The idea came from my real pony Papoose who was my constant companion all through my younger years. When I was upset or angsty, I would pour my problems into his ears. If you know horses, you’ll know their ears are very eloquent, so I felt I had a sympathetic listener.
Right now the series is three books long: Take Me Home (Nov. 2012), Country Roads (nearly finished), and The Place I Belong (merely a germ of an idea). I hope it will continue on past those three, although I’ve nearly run out of John Denver lyrics for my titles.
I’m having a blast revisiting characters from the first book in the second book. As I reader, I’ve always enjoyed that, but I’m finding it even more exciting as a writer. I was delighted when one of my critique partners read a scene from Country Roads in which the lead characters from Take Me Home appeared and commented, “It is so great to see Claire and Tim again! Now I understand why readers get hooked on a series.” Music to my ears!


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The weekend of October 11-14th, Elizabeth John and I were at the New Jersey Romance Writers’ conference!
What a conference! It was fabulous! Truly one of the best NJ has ever done.
It started Thursday with the conference committee getting things ready and a quick lunch. Then I went on to the airport to pick up Heather Graham and her husband Dennis! Coming back to the hotel, we were stuck in rush hour traffic, but I didn’t care–they are such gracious and fascinating people and we talked and talked.
Thursday night there was a dinner with some of our keynote speakers–Heather, Sabrina Jeffries and Susan Wiggs. I got to sit next to Sabrina Jeffries and learned a lot about what an intesesting life she’s led–but it was also full of hardships.
Friday morning I helped here and there, and then Elizabteh joined me. En route to lunch we ran into Heather and she and Dennis joined us for the buffet lunch–again, the conversation just flowed and we had such fun!

Then the conference started in earnest. I moderated Christine Bush’s First timers’ workshop–always lots of laughs. then on to the Published Author’s retreat. First Mary Jo Putney spoke about the state of the publishing industry. Then we broke into Roundtable discussions. I attended Jade Lee’s roundtable on social media and Heather’s Graham’s on the things that drive us crazy in this business. Both were informative, relaxing (you get to have chocolate-covered pretzels and wine and really let your hair down) and the conversation was interesting and lively.  The roundtables give published authors a chance to talk about our industry.  NJRW was one of the first groups to offer these roundtables.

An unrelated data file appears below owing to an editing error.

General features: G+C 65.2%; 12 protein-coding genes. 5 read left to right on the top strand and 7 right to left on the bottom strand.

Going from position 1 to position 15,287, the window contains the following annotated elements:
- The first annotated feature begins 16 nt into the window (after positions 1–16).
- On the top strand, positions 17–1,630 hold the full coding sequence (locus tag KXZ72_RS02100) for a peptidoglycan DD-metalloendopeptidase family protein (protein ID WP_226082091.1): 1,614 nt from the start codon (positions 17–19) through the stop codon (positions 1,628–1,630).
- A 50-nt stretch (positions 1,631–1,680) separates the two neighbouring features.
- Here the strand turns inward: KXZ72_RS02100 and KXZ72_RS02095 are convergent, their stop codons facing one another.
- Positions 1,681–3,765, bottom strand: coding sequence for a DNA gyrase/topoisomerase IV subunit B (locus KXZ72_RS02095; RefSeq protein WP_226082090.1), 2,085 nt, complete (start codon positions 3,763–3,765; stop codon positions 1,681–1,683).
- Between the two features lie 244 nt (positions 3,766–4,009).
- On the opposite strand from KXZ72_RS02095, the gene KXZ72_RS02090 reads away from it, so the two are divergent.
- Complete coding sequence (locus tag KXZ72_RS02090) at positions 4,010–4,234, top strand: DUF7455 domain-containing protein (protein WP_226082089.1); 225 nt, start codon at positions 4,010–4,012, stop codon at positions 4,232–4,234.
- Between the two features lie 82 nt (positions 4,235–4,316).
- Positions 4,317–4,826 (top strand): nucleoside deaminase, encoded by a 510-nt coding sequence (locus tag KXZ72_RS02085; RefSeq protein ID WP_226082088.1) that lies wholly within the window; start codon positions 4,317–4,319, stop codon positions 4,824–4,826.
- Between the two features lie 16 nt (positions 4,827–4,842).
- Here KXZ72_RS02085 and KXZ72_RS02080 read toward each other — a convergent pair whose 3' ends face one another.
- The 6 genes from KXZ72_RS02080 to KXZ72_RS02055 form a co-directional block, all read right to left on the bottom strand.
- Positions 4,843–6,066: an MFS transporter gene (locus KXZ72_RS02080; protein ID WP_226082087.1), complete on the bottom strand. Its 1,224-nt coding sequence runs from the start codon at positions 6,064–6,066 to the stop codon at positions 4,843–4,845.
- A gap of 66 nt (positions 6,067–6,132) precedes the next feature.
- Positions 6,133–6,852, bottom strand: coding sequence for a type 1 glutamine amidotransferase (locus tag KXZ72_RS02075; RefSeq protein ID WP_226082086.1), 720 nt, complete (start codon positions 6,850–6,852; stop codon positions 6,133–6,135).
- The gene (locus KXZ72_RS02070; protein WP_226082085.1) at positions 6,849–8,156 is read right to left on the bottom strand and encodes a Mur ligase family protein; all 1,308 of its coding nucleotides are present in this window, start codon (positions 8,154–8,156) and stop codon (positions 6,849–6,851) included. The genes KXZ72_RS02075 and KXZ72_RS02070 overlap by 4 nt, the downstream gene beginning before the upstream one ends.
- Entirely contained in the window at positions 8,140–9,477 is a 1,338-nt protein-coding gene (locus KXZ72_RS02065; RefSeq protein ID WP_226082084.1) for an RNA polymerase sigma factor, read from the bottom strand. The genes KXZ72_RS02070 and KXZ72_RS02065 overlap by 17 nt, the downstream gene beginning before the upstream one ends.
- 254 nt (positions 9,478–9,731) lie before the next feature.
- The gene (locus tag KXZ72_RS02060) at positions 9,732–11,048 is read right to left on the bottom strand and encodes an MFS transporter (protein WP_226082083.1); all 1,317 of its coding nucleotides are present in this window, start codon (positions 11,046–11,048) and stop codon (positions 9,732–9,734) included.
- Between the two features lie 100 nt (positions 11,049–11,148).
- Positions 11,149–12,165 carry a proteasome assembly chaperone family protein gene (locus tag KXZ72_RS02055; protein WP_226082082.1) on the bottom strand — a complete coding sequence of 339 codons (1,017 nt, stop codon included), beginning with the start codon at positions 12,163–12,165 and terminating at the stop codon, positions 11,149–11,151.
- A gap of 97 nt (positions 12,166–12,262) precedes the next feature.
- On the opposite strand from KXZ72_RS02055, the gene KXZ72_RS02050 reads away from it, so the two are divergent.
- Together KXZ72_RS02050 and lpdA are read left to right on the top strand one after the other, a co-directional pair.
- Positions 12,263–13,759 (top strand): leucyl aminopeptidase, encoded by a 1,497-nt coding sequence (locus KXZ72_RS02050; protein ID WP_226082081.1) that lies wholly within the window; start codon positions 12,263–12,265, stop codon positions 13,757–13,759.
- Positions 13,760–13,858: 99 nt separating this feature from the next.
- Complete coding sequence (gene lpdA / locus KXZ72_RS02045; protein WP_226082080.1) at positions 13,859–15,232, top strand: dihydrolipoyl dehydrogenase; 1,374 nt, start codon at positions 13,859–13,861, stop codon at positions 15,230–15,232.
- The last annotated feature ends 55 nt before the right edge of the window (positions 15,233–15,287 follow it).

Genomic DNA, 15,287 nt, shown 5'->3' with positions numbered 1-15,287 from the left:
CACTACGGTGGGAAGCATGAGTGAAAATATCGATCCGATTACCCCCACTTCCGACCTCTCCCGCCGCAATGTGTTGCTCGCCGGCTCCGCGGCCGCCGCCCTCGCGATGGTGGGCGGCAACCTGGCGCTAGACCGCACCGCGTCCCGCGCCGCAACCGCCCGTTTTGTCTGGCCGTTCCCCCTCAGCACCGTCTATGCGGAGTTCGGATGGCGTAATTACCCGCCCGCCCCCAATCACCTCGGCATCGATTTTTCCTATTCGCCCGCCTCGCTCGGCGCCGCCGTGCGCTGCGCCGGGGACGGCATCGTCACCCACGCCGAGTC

After that, we got ready for the Awards ceremony. My book “Borrowing the Bride” was nominated for a Golden Leaf award. I didn’t win, but I was so flattered to be nominated–competition is fierce for this award. And I got to hang out with some old friends I hand’t seen for a while and meet some new people!

Saturday started bright and early with breakfast and Sabrina Jeffries’ motivating speech. Then on to the special workshop given by Nikoo and Jim McGoldrick. Then I had an editor and an agent appointment, both of which went well.
Lunch was great fun. I sat at a table with other Golden Leaf finalists and we got to hear Heather Graham’s fascinating and inspirational speech. Then, more workshops, the literacy booksigning, and dinner with friends! And of course there was the after party at night with dancing and karaoke. So much fun!
I came home from the conference totally inspired, exhausted but energized at the same time.